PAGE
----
Despite disappointment over the decision to close the 139-year-old law school, leaders in the Indiana legal profession said they could not have done anything to change the outcome. Selecting students, hiring faculty, developing curriculum and maintaining finances are all internal workings of a law school.
The 2018 Indiana bar swearing-in ceremony had a definite family feel as leaders in the Indiana legal profession prompted the new attorneys to remember to be polite, to listen and to always help others whenever they can.
With the rise of the #MeToo movement, organizations of all sizes, including state governments, have been forced to take a long look at themselves. After the Indiana General Assembly passed legislation this year to expand training and write a sexual harassment prevention policy for the legislature for the first time, the other two branches of state government are taking action.
Indiana’s chief justice and the most senior jurist on the Indiana Supreme Court published a sharp dissent Tuesday from a 3-2 ruling that could pave the way for defendants to be sentenced via video. Chief Justice Loretta Rush and Justice Steven David argued in the minority that defendants have a constitutional right to be physically present when a judge imposes a sentence for a crime.
The Indiana University Maurer School of Law and the Indiana Supreme Court have announced a pilot program in which up to five 1L students committed to public service will work with judges throughout the state.
A recent discussion highlighted women judicial leaders and lawyers working in both state and federal law, giving them the opportunity to share their struggles and advice for young female barristers striving to advance in their legal careers.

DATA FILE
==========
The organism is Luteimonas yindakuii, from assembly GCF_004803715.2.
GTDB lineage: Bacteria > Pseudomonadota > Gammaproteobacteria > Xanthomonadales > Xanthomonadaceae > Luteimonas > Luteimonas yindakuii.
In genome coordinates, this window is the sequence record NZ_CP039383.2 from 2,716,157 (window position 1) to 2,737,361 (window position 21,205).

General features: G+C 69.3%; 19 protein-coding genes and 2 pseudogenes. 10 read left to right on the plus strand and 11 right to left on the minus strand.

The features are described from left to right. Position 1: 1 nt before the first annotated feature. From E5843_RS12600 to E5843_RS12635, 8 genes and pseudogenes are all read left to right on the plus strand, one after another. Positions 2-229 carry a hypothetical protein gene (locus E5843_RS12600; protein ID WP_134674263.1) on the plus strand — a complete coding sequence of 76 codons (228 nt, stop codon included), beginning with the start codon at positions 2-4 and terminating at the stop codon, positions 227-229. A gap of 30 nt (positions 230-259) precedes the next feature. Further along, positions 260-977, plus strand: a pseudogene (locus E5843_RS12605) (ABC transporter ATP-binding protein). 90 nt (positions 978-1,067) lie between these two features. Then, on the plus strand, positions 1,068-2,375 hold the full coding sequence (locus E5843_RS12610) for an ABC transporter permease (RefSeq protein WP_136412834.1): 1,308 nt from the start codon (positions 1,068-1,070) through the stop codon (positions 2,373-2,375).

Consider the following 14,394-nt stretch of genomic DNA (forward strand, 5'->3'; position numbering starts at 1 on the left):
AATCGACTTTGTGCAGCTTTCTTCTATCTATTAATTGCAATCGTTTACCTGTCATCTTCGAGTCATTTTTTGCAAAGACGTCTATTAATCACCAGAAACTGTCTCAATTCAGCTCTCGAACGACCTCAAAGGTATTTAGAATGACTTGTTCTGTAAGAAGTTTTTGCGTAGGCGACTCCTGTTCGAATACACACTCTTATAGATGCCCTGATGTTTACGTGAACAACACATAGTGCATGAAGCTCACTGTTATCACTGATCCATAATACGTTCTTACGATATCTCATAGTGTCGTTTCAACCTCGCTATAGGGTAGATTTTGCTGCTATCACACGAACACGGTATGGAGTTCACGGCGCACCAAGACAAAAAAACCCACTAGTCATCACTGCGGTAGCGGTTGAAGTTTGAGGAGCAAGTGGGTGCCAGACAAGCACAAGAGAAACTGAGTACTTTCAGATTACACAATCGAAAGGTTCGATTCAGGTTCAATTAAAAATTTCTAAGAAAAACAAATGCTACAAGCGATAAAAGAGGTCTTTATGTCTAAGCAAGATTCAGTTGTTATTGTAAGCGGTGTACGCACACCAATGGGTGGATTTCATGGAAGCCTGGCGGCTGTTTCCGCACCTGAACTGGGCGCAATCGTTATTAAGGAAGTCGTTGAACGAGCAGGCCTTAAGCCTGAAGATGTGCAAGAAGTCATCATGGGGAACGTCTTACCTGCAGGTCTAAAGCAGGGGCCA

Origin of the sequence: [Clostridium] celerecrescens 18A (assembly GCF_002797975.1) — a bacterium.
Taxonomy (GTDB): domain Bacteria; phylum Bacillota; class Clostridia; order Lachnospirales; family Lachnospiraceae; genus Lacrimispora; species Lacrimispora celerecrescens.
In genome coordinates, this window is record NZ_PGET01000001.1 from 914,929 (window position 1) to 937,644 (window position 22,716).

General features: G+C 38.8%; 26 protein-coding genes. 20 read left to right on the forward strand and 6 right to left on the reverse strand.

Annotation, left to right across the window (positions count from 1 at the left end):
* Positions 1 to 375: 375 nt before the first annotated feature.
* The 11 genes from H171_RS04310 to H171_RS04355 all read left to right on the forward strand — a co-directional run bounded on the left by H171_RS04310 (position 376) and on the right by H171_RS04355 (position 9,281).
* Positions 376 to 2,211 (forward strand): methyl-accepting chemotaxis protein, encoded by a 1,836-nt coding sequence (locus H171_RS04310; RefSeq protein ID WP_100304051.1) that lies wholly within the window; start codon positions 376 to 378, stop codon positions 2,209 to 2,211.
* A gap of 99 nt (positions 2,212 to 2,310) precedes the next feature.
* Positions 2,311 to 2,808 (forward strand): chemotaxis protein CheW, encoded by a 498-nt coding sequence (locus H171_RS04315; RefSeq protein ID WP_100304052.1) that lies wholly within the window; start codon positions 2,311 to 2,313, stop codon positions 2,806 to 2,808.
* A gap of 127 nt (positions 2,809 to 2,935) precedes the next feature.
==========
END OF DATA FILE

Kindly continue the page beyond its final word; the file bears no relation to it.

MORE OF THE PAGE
Justices of the Indiana Supreme Court decided in a 3-2 vote last week to let stand a ruling that an insurance company owes no duty to victims of a truck crash in which the driver knowingly operated the vehicle with faulty brakes.
With applause amplified from all corners of the Indiana General Assembly’s House Chamber, the leader of the Indiana Supreme Court declared that the state judiciary is “sound, steady and strong” in 2019.
Counsel for a man sentenced to death for two separate murders and 65 years in prison for a third argued his representation was ineffective in the first two cases when prior counsel failed to adequately investigate and present evidence of a traumatic brain injury the man had sustained.
Lake County has officially adopted electronic filing, making it the last county that will roll out e-filing this year. That leaves seven counties left to implement e-filing, three of which have yet to deploy the Odyssey electronic case management system.
A bitter dispute between stepsiblings — including a woman who was written out of her inheritance of mineral-rich property — has resulted in the Indiana Supreme Court ruling that a decades-old transfer of the land to her stepbrother was improper.